Musings on the Therapeutic Side of Golf for Movement Disorders

In Health on October 20, 2008 at 2:26 pm

Last year, or the year before, I played golf with a man I had never met who had Parkinson’s Disease. At first he was fearful of telling me why he could play some holes like a pro, and others like it was the first time. I guess he decided that I would understand, perhaps because I wasn’t critical, I wasn’t trying to teach him the game. The conversation that followed made me much more aware of the dimensions of this disease, and of the difficulties we all face, sooner or later, in trying to deal with our finiteness.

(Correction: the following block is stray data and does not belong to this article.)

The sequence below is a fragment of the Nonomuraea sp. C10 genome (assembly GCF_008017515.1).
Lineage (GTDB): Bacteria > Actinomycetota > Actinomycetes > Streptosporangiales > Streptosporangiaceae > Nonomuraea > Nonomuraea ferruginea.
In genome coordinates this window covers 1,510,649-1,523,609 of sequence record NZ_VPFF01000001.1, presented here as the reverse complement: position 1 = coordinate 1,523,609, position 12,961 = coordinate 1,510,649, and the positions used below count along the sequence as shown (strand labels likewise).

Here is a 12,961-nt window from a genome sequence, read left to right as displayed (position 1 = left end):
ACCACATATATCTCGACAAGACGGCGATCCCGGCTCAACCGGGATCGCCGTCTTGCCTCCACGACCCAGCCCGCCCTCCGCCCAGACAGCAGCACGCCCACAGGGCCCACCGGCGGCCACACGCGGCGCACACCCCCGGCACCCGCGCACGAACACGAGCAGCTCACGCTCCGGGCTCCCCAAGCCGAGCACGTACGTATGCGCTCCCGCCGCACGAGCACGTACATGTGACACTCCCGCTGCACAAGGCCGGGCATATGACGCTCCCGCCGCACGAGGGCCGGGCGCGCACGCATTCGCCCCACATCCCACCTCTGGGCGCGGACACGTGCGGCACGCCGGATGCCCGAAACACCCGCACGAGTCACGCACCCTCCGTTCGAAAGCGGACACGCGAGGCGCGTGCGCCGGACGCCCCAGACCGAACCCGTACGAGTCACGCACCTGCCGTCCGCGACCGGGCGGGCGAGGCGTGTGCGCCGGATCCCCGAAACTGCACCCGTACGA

I told him I might someday immortalize him in a short story. He requested that I not identify him because he has enough problems without telling the world how “different” he has become. We agreed to use the fictitious name, Sam. I also included some observations (and attributed them to Sam, making him more like a composite) by two other Parkinson patients whom I have since met on a golf course. (Many physicians who specialize in movement disorders recommend golf as excellent physical and mental therapy.)

Sam was diagnosed 14 years prior to our conversation: he was 73 when I met him. The others (call them George-1 and George-2) were also male: George-1 was 62 and had few outward symptoms; George-2 wouldn’t reveal his age, but looked to be in his 80’s, and his symptoms were more pronounced. He only played 9 holes. Later I would understand how important those 9 holes were. They gave him something he could point to, even if only for a little while, and say, “It isn’t over, yet.”